Kernel Rating (out of 5):
MPAA Rating: PG-13 Length: 115 minutes
Age Appropriate For: 14+. Similar content to its predecessor: Some kissing, some implied sexual activity and discussions and jokes about sex, some language, some jokes about homosexuality and weight, and some nudity, including a running gag about a flashing incident (during which we see a very brief glimpse of a woman’s butt). Overall, though, the film’s continuation of female-focused themes make it a good choice for mothers, daughters, and sisters.
You don’t have to sing along during ‘Pitch Perfect 2,’ but why wouldn’t you? The sequel to the unexpected hit feels less fresh than its predecessor, but it’s just as outlandishly funny and unabashedly feminist.
By Roxana Hadadi
A group of women are friends, and are united in a common goal, and at no point do they talk about men, argue about men, fight about men, or try to get with the same man. How often does a film like that get released? More often than not, sadly, films include only a couple of female characters who don’t really interact (“The Avengers: Age of Ultron”) or who are sparring over a shared love interest (“The Other Woman”). It’s upsetting that “Pitch Perfect 2” feels almost groundbreaking in its female unity, but you’ll probably be laughing so hard or singing along so loud that the film’s gender politics won’t immediately register. In all the ways that matter, “Pitch Perfect 2” is a riot.
A sequel to the unexpected 2012 hit with Anna Kendrick, Rebel Wilson, and Brittany Snow, “Pitch Perfect 2” brings back original writer Kay Cannon but shuffles costar and producer Elizabeth Banks to the director’s chair. So “Pitch Perfect 2” is a movie for women, starring women, and created by women, and there’s infectious power in that. If there are any knocks to be made, it’s that the film’s constant and omnipresent marketing campaign has given away some of its best moments, and there aren’t as many surprises as there were the first time around. But if familiarity is its greatest problem, then “Pitch Perfect 2” has it pretty good.
The film picks up three years after its predecessor ended, with the a cappella group the Barden Bellas having won the national championships two more times since then and preparing to enter their senior year. But their popularity and renown comes crashing down when, during a performance at President Barack Obama’s televised birthday celebration at the Kennedy Center, Bella member Fat Amy (Wilson, of “Night at the Museum 3: Secret of the Tomb”) experiences a wardrobe malfunction that exposes her private parts to the president and to America, getting the group suspended from competition, touring, and recruitment.
The group’s most-committed member, Chloe (Snow) is practically beside herself, having purposefully failed courses for the past few years so she could keep performing as a Bella. If she’s not a singer, who is she? But the group’s de facto leader Beca (Kendrick, of “Into the Woods”) strikes a deal with the judging committee: If the Bellas can win the world championships in Copenhagen, Denmark, that year, they’ll be fully reinstated. How hard could it be for the Bellas, who have so dominant for so long?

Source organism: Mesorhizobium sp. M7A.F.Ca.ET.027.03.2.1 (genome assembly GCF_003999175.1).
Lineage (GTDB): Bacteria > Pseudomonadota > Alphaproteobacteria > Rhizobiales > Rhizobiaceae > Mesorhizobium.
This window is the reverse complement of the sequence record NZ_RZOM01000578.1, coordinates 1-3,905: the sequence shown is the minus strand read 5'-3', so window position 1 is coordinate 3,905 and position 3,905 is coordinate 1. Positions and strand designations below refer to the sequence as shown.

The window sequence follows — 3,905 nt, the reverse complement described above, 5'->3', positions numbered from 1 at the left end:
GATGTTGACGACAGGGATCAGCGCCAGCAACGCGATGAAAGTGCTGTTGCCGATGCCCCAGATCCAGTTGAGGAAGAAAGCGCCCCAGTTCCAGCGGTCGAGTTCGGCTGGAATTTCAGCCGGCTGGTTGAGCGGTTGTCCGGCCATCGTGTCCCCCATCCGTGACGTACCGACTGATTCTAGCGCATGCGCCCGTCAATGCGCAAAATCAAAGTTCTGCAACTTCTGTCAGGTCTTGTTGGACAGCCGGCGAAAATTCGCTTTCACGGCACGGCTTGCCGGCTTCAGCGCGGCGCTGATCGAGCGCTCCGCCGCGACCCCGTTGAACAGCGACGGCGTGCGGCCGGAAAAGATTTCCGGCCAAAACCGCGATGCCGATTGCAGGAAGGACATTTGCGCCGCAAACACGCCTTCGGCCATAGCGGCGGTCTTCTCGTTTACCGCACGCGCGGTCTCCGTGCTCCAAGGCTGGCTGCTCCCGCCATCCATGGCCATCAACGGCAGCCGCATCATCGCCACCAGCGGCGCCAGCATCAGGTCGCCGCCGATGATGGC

The only problem is that an American team has never won the worlds, and the Bellas’s main competition is the ultra-flashy, ultra-methodical German group Das Sound Machine, whose ultra-blonde and ultra-competitive leader Kommissar (Birgitte Hjort Sørensen) makes Beca ultra-unsure of herself. Whether the Bellas, more known for creative techniques rather than ostentatious performances, will be able to compete is a serious concern. And just as pressing for Beca are her plans for after graduation, and whether a career in music production will seriously happen for her – and which is more important, the future or the Bellas?
There are a number of different plots going on in “Pitch Perfect 2,” presented with varying degrees of humor and seriousness, so the film feels more layered than its predecessor. But that’s because the script spends significant time with nearly every female character, giving practically everyone a discernible personality and goals, and that’s something to be admired.
And, of course, there are so many laughs here. Younger viewers won’t get a joke about Supreme Court members writing the Bellas hate mail, for example, but parents will enjoy it. On the other side of the spectrum, parents might not appreciate all the jokes about hipsters, but teenagers will. Other highlights include the bizarre chemistry between Wilson and actor Adam DeVine (their relationship is mostly strange, but often cute) and the goofiness of Kendrick (her character’s inability to insult Kommissar because she’s so impressed with her results in some memorable conversations between the pair); that kind of stuff will work for everyone.
The “everyone” is key to “Pitch Perfect 2,” though, because the film so successfully operates in this world where any and all kinds of women can come together and do anything or everything they want; there are no boundaries or limitations for the Barden Bellas. That positivity is almost subversive these days, and it’s what makes “Pitch Perfect 2” a must-see.
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